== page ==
Photographer: Ray Burmiston.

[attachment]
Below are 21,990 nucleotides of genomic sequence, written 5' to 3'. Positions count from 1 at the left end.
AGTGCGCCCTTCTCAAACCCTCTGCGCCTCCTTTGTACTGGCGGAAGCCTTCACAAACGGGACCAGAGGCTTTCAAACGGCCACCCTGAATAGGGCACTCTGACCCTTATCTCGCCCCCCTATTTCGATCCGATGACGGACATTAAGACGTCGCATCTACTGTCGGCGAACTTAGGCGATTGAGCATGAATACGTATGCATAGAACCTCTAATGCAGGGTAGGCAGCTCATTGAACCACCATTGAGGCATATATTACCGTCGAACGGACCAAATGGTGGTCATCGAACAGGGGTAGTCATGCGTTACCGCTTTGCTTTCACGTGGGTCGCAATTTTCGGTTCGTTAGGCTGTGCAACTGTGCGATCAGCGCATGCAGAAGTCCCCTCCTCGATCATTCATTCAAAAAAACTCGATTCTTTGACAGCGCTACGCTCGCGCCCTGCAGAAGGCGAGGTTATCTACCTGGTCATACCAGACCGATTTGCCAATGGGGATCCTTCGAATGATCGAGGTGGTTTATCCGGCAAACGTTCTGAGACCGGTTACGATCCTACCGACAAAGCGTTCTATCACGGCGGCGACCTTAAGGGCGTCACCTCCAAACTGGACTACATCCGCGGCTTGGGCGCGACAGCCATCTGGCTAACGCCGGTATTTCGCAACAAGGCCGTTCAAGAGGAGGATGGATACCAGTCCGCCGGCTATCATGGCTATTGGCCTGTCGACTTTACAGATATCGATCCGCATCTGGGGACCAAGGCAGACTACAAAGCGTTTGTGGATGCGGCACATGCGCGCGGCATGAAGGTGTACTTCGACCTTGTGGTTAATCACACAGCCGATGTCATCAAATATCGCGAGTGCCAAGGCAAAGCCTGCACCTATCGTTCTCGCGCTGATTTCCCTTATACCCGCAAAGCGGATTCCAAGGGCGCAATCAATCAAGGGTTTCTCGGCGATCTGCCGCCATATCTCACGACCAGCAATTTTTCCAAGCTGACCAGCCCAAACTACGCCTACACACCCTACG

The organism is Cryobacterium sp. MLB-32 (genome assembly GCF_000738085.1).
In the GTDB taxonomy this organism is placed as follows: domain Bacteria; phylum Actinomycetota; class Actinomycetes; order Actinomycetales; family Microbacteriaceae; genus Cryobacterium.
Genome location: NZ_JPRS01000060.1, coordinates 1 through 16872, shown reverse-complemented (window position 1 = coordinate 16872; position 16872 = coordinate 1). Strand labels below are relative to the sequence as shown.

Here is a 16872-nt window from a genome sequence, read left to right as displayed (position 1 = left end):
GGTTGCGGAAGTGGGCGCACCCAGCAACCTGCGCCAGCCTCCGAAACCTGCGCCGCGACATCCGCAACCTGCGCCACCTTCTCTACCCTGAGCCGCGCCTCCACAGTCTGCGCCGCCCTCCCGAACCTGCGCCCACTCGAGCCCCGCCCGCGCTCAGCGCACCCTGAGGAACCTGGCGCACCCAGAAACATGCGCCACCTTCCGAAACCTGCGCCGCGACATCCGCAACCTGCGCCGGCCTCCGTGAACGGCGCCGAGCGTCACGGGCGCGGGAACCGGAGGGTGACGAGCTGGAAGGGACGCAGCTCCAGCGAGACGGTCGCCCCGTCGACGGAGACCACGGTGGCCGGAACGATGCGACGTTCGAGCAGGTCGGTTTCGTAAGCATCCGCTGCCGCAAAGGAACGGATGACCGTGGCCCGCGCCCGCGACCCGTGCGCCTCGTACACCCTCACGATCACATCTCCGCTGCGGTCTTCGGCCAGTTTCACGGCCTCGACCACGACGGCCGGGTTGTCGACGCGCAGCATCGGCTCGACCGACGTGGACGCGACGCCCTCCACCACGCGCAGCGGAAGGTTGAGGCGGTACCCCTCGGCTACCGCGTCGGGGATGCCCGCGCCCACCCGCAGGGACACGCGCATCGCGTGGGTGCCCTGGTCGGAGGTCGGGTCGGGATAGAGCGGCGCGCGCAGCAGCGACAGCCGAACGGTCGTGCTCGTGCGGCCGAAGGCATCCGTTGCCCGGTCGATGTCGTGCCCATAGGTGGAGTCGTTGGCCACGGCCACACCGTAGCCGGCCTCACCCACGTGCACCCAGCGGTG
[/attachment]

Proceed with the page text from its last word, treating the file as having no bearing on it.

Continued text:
Since teen pop band Busted broke up in 2005, their friends and former tour buddies McFly have continued to release music, and it was during their tenth anniversary tour that the seed for the formation of McBusted -- and ultimately the creation of their first album together -- was planted. Boasting six members -- only former Busted member Charlie Simpson is missing from the supergroup -- the record is consistent despite the collaboration: songwriting and vocal duties are shared among the bandmembers, resulting in a cohesive, if a little predictable, listen. The only track that loses its focus is lead single "Air Guitar," which takes a distinctly Busted-esque verse and pairs it with a McFly-inspired pre-chorus, before the super cheesy chorus -- including the line "Jimmy Page and Brian May won't believe the way I play my Air Guitar" -- merges them together again. There is help from a few unexpected guests, with blink-182's Mark Hoppus providing vocals on the punk-splattering of "Hate Your Guts" that channels blink-182 circa 1999 in a more child-friendly way, while Weezer frontman Rivers Cuomo helped write the polished indie rock-inspired "Getting It Out." All Time Low's Alex Gaskarth left the mark of his band's American flavored pop-punk on "Get Over It" with a fist-pumping, singalong chorus that wouldn't sound out of place on a New Found Glory record. There is a lot that needs to be taken tongue in cheek on this record, however, where references to Miley Cyrus and a song titled "How's My Hair" make up the lyrical content, but they make for good pop songs and the combined experience and talent of McBusted have produced catchy hooks, earworm melodies, and memorable choruses by the bucket load here. They are capable of writing slightly serious and personal songs, too, with the rock ballad "Gone," as well as album highlight "What Happened to Your Band?" The latter track provides James Bourne and Matt Willis a platform to articulate their frustrations following the demise and subsequent fallout of Busted, revealing insight into the aggression that is rarely shown by either band; it even includes the odd curse. There have been expectations of McBusted since their formation, and while not groundbreaking, the six-piece have re-energized their sound, and subsequently their pop careers. ~ Scott Kerr